What had looked to be a promising line of research that could lead to an effective treatment for a subgroup of patients defined by the Canadian Criteria and major understanding of the pathology of this disease has proven to be inconclusive.
Naturally, at the charity, everyone is disappointed. We are disappointed for all the ME patients and carers and families and friends.
We are especially disappointed for all of our supporters and all who have made such generous and tireless efforts to raise funds and awareness of our campaign.
We are very disappointed also for the Haukeland research team - a wonderful team who have brought hope to all patients - and, importantly, brought new insight into this disease and new interest from other areas.
However, we have found, throughout 12 years of trying to change the way that ME is perceived, researched and treated that it is never easy.
It would be easy to give up, to resign oneself to nothing changing, to accept the status quo.
But we think differently.
At the 2017 Colloquium/Conference we invited Karolinska Institutet in Stockholm to present negative results. Because it is important to use negative results for positive effects. Negative results are data and the Norwegian rituximab trial has generated a lot of data that needs to be looked at very carefully.
When we first engaged Professor Jonathan Edwards into research into ME one of the earliest comments he made was that he was pleased to note that our conference did contain negative results.
We see the positives in this research which has been performed by researchers of the utmost integrity who have not made headlines for the sake of it but have thoroughly conducted outstanding research, and still retained a humility that is to their credit and that of their colleagues and team.
We have an excellent research team in Norway which has served the ME patient community and their families with honesty, integrity, professionalism, determination and an empathy which had never been seen before in this field.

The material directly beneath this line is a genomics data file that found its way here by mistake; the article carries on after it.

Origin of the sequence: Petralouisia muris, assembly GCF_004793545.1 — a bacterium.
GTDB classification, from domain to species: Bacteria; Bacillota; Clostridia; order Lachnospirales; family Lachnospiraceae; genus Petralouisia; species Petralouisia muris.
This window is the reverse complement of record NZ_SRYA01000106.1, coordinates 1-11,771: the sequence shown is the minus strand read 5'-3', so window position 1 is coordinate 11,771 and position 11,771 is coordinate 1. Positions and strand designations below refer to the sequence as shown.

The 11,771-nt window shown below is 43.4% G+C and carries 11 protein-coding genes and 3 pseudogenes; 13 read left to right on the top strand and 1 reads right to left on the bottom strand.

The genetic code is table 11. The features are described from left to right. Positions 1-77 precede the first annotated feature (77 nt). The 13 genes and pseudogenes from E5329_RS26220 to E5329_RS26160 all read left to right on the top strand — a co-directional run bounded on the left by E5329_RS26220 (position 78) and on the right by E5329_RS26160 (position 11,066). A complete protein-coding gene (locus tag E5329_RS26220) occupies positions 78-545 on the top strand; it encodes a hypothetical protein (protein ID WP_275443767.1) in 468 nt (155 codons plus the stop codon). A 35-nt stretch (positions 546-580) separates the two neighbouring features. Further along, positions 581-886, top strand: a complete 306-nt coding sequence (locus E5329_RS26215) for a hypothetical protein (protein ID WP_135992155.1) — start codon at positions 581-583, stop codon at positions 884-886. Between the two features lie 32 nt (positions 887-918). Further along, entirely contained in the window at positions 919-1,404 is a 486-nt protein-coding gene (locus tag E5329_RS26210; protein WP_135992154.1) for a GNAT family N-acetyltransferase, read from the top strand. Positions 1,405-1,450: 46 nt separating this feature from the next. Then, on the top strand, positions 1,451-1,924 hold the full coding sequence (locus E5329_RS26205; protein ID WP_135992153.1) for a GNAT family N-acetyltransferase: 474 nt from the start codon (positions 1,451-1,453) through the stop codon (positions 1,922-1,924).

We have established good working relationships between the Norwegian researchers and the UK Centre with input from UCL and UEA/Quadram Institute.
We have data now – more than before.
We have research which IiMER has established and a foundation for the Centre of Excellence for ME.
We have international collaboration in research into ME that will continue.
And we have new plans – already in the making.
The researchers from Haukeland will give more detail on their results and publish a paper or two which will benefit all studying ME.
For us, we have invited the Haukeland team to Norwich to discuss the way forward.
We remain positive. Another setback, another day.
We have already been in discussion with our advisors and with the Norwegian team and we will meet to clarify the best way forward in the near future with our major funder and researchers.
We still have much good research being funded and being planned and feel our stategy is, and will pay off and lead to the most rapid route to finding cause(s) of ME and effective treatments.
In another age, and in another struggle which has some parallels to that which is forced upon people with ME, these words strike a chord -
“ We must accept finite disappointment, but never lose infinite hope. ”
- Dr Martin Luther King